October 17, 2022 – Bozeman, Montana – Polar Bears International (PBI), the only nonprofit dedicated solely to polar bears and Arctic sea ice, today announced that it has added three new experts to its team. It welcomes Dr. Flavio Lehner; Polar Bears International’s new Chief Climate Scientist and an Assistant Professor in Earth and Atmospheric Science at Cornell University; Dr. John Whiteman; Polar Bears International’s Chief Research Scientist and Assistant Professor of Biology at Old Dominion University; and Amy Cutting; Polar Bears International’s new Vice President of Conservation.
“Dr. John Whiteman and Dr. Flavio Lehner bring extensive knowledge about polar bears, sea ice, and the impact of climate warming on the environment and ecosystems,” says Polar Bears International Chief Scientist Dr. Steven Amstrup, continuing, “Both are rising stars in their research fields and are devoted to seeing that their research is applied to societal challenges. They have a passion for conservation and moving us toward sustainable ways of living. At this point in Polar Bears International’s growth, the combination of research and conservation leadership they embody is what we need to move us forward.”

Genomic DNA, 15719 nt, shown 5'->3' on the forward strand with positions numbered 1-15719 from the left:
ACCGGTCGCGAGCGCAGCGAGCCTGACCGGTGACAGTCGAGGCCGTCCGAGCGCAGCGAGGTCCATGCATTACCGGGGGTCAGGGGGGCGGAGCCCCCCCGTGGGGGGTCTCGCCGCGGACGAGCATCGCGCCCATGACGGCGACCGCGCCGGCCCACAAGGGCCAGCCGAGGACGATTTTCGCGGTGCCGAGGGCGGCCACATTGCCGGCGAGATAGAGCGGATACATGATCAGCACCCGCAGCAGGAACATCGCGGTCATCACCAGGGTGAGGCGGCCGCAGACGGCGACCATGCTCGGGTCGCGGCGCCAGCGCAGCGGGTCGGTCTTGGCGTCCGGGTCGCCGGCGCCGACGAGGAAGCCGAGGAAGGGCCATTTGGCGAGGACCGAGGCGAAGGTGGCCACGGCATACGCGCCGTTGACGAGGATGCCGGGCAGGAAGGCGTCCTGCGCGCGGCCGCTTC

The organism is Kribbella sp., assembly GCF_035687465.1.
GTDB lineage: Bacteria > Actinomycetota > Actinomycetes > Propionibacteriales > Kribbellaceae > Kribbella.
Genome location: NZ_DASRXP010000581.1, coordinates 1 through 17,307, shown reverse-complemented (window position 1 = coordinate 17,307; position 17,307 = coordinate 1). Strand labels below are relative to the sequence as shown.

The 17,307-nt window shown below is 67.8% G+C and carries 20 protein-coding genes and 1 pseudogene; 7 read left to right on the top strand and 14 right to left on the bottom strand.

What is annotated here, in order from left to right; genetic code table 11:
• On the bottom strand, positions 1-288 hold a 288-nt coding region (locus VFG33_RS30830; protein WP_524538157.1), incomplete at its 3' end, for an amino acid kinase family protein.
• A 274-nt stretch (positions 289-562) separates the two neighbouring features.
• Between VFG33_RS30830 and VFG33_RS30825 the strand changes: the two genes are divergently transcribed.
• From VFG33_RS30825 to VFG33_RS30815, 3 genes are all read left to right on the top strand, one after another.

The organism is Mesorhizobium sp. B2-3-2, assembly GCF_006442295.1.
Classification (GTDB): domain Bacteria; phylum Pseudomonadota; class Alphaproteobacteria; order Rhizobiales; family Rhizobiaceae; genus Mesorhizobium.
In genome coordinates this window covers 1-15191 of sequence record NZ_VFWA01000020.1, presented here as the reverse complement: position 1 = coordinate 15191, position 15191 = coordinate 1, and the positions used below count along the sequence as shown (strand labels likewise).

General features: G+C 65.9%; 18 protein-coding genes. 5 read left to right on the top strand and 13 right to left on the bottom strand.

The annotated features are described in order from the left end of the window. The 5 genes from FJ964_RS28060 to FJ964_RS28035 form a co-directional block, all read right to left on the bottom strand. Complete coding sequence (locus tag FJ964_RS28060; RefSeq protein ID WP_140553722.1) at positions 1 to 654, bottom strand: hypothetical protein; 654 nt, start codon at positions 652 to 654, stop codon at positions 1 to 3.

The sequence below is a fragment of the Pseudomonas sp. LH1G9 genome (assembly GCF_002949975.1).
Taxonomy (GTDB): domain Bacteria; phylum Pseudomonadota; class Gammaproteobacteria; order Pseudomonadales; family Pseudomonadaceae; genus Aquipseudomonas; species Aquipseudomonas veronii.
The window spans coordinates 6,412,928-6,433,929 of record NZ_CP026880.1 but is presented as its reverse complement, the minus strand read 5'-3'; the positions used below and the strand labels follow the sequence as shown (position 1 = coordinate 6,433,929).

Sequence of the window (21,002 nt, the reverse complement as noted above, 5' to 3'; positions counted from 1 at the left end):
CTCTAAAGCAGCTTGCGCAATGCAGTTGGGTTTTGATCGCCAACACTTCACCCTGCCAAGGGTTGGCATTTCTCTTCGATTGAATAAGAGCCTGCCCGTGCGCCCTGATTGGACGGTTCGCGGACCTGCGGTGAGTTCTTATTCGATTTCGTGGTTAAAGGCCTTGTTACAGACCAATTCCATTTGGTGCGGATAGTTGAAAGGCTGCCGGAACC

Dr. Lehner joins PBI as Chief Climate Scientist, and will continue his work at Cornell University’s Department of Earth and Atmospheric Sciences – jointly administered by the Colleges of Engineering and Agriculture and Life Sciences. His research group studies climate variability and change with a focus on physical processes that affect humans and ecosystems, from heatwaves and droughts to sea ice trends and precipitation extremes. He obtained a Ph.D. in Climate Science from the University of Bern in Switzerland in 2013. Flavio joined the Climate and Global Dynamics Lab at the National Center for Atmospheric Research (NCAR) in 2014 and then transitioned to a Project Scientist position at NCAR, leading fundamental and applied research projects across NCAR labs. After a year as a Senior Scientist at ETH Zürich in Switzerland, Flavio joined Cornell University as an Assistant Professor in the fall of 2020. He has contributed to the last two United Nations’ IPCC reports as well as the U.S. National Climate Assessment that is currently being written.
“I am honored to join the Polar Bears International team, and work with them and their community on driving the systematic change needed to stabilize the climate and protect ecosystems,” says Dr. Flavio Lehner, noting, “We saw during the pandemic that while everything shut down, total carbon emissions dropped by only about five percent, showing how much emissions are baked into the current systems that keep everything running.”